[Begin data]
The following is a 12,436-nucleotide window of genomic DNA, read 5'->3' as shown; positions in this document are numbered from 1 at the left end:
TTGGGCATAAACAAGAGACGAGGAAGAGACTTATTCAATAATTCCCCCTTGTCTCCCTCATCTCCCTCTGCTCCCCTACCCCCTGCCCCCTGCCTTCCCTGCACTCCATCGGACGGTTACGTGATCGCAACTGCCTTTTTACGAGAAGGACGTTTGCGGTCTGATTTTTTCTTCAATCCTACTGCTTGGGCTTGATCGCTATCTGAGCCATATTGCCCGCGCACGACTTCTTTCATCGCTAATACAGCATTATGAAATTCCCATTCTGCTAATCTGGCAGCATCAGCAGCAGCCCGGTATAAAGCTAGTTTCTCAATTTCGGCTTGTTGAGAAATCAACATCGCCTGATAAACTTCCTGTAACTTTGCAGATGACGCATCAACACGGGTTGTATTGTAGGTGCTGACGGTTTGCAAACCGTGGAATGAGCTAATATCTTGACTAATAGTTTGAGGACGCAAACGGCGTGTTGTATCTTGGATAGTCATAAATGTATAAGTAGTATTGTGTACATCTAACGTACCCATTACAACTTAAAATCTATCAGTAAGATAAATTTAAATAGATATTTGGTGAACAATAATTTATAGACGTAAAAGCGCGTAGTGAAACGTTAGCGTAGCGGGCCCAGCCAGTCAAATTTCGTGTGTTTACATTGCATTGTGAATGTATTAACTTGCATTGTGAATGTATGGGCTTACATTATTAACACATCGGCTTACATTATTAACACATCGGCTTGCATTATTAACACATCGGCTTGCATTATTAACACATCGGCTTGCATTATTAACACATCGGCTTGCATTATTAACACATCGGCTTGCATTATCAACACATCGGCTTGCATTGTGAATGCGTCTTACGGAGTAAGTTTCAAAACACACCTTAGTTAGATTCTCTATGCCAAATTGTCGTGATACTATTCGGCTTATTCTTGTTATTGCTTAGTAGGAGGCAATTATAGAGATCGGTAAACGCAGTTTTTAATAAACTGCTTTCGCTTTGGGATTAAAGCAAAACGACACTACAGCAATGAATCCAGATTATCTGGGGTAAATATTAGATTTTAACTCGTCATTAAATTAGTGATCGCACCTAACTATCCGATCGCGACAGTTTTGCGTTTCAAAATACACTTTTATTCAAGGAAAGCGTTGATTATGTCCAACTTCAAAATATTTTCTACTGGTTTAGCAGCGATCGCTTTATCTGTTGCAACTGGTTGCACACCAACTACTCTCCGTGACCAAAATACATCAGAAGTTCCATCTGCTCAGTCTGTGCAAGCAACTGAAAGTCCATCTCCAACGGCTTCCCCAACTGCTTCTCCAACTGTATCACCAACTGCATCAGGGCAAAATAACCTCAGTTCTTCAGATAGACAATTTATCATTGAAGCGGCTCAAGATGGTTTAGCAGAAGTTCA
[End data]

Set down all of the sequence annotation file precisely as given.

The following is a 12,436-nucleotide window of genomic DNA, read 5'->3' as shown; positions in this document are numbered from 1 at the left end:
TTGGGCATAAACAAGAGACGAGGAAGAGACTTATTCAATAATTCCCCCTTGTCTCCCTCATCTCCCTCTGCTCCCCTACCCCCTGCCCCCTGCCTTCCCTGCACTCCATCGGACGGTTACGTGATCGCAACTGCCTTTTTACGAGAAGGACGTTTGCGGTCTGATTTTTTCTTCAATCCTACTGCTTGGGCTTGATCGCTATCTGAGCCATATTGCCCGCGCACGACTTCTTTCATCGCTAATACAGCATTATGAAATTCCCATTCTGCTAATCTGGCAGCATCAGCAGCAGCCCGGTATAAAGCTAGTTTCTCAATTTCGGCTTGTTGAGAAATCAACATCGCCTGATAAACTTCCTGTAACTTTGCAGATGACGCATCAACACGGGTTGTATTGTAGGTGCTGACGGTTTGCAAACCGTGGAATGAGCTAATATCTTGACTAATAGTTTGAGGACGCAAACGGCGTGTTGTATCTTGGATAGTCATAAATGTATAAGTAGTATTGTGTACATCTAACGTACCCATTACAACTTAAAATCTATCAGTAAGATAAATTTAAATAGATATTTGGTGAACAATAATTTATAGACGTAAAAGCGCGTAGTGAAACGTTAGCGTAGCGGGCCCAGCCAGTCAAATTTCGTGTGTTTACATTGCATTGTGAATGTATTAACTTGCATTGTGAATGTATGGGCTTACATTATTAACACATCGGCTTACATTATTAACACATCGGCTTGCATTATTAACACATCGGCTTGCATTATTAACACATCGGCTTGCATTATTAACACATCGGCTTGCATTATTAACACATCGGCTTGCATTATCAACACATCGGCTTGCATTGTGAATGCGTCTTACGGAGTAAGTTTCAAAACACACCTTAGTTAGATTCTCTATGCCAAATTGTCGTGATACTATTCGGCTTATTCTTGTTATTGCTTAGTAGGAGGCAATTATAGAGATCGGTAAACGCAGTTTTTAATAAACTGCTTTCGCTTTGGGATTAAAGCAAAACGACACTACAGCAATGAATCCAGATTATCTGGGGTAAATATTAGATTTTAACTCGTCATTAAATTAGTGATCGCACCTAACTATCCGATCGCGACAGTTTTGCGTTTCAAAATACACTTTTATTCAAGGAAAGCGTTGATTATGTCCAACTTCAAAATATTTTCTACTGGTTTAGCAGCGATCGCTTTATCTGTTGCAACTGGTTGCACACCAACTACTCTCCGTGACCAAAATACATCAGAAGTTCCATCTGCTCAGTCTGTGCAAGCAACTGAAAGTCCATCTCCAACGGCTTCCCCAACTGCTTCTCCAACTGTATCACCAACTGCATCAGGGCAAAATAACCTCAGTTCTTCAGATAGACAATTTATCATTGAAGCGGCTCAAGATGGTTTAGCAGAAGTTCA